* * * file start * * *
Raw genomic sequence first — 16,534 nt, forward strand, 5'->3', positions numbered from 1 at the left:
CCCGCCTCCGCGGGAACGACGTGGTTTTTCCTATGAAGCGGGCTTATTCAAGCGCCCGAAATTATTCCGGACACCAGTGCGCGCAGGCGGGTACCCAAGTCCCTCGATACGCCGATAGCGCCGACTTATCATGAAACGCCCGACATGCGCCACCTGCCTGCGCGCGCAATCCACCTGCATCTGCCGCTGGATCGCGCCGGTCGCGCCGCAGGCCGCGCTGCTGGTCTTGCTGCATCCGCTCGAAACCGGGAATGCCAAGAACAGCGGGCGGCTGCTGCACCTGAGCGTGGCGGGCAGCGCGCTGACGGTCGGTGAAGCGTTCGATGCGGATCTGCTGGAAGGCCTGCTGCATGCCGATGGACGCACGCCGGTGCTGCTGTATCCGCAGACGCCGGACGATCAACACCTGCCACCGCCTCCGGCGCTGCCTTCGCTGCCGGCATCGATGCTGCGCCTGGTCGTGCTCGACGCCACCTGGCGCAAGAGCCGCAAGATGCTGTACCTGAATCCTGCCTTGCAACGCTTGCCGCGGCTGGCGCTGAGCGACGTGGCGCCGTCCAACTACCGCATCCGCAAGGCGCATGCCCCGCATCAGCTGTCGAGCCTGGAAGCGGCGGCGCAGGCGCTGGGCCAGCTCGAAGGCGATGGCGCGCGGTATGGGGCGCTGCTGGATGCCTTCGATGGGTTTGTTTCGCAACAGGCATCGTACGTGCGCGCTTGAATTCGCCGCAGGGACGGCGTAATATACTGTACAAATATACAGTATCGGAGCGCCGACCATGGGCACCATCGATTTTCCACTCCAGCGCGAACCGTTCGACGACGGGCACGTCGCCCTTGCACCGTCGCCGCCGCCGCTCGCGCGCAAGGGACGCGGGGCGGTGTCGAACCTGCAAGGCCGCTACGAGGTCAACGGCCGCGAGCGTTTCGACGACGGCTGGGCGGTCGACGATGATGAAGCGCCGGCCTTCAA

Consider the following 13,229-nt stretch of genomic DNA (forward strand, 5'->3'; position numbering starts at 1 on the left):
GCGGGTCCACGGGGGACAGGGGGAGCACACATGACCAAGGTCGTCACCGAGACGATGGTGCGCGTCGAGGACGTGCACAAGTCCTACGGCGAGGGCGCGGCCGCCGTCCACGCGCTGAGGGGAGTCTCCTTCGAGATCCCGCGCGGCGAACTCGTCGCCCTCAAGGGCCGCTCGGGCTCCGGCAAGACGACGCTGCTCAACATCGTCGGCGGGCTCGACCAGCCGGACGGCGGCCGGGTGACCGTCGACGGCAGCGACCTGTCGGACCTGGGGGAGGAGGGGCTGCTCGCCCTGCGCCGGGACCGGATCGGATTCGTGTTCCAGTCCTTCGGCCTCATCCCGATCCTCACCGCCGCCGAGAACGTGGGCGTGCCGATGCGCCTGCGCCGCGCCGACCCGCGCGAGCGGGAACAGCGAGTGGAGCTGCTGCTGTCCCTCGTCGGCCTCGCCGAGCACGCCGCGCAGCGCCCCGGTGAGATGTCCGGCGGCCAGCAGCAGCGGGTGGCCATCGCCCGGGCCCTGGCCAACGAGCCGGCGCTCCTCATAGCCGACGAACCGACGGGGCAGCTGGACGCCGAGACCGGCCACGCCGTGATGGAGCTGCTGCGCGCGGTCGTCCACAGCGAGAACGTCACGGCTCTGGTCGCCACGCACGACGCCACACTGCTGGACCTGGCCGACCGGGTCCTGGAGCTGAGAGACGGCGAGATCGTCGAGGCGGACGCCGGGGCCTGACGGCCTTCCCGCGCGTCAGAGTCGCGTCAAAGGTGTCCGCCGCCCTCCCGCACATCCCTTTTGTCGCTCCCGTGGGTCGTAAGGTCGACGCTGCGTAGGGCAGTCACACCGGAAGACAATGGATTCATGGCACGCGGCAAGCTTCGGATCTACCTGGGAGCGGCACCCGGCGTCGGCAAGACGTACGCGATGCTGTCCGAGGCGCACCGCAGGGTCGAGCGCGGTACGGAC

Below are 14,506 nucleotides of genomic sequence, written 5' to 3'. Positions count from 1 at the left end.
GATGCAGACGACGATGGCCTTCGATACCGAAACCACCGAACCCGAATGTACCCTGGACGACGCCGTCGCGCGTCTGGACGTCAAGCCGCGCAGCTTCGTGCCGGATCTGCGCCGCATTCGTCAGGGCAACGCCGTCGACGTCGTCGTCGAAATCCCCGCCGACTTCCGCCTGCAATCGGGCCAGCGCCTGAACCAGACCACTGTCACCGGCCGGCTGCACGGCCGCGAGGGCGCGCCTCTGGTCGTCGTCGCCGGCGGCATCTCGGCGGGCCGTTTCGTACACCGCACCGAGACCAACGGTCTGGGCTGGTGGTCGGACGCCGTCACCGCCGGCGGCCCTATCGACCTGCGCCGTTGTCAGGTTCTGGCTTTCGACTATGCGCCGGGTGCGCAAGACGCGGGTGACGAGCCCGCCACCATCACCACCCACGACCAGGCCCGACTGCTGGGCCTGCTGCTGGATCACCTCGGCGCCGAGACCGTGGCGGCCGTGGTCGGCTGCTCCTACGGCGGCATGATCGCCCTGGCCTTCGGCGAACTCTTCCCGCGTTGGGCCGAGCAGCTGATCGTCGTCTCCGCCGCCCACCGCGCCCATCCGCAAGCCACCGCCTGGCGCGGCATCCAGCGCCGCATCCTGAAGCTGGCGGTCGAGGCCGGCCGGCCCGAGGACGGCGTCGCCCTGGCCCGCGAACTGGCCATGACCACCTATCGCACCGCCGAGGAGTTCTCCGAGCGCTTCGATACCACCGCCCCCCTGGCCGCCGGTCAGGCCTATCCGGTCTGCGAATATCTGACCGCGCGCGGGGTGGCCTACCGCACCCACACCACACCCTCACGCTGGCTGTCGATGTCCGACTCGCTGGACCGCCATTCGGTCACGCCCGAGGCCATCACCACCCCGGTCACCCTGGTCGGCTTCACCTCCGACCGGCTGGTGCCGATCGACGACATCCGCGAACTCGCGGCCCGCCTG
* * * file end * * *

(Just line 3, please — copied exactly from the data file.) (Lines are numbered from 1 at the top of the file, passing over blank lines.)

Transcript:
Consider the following 13,229-nt stretch of genomic DNA (forward strand, 5'->3'; position numbering starts at 1 on the left):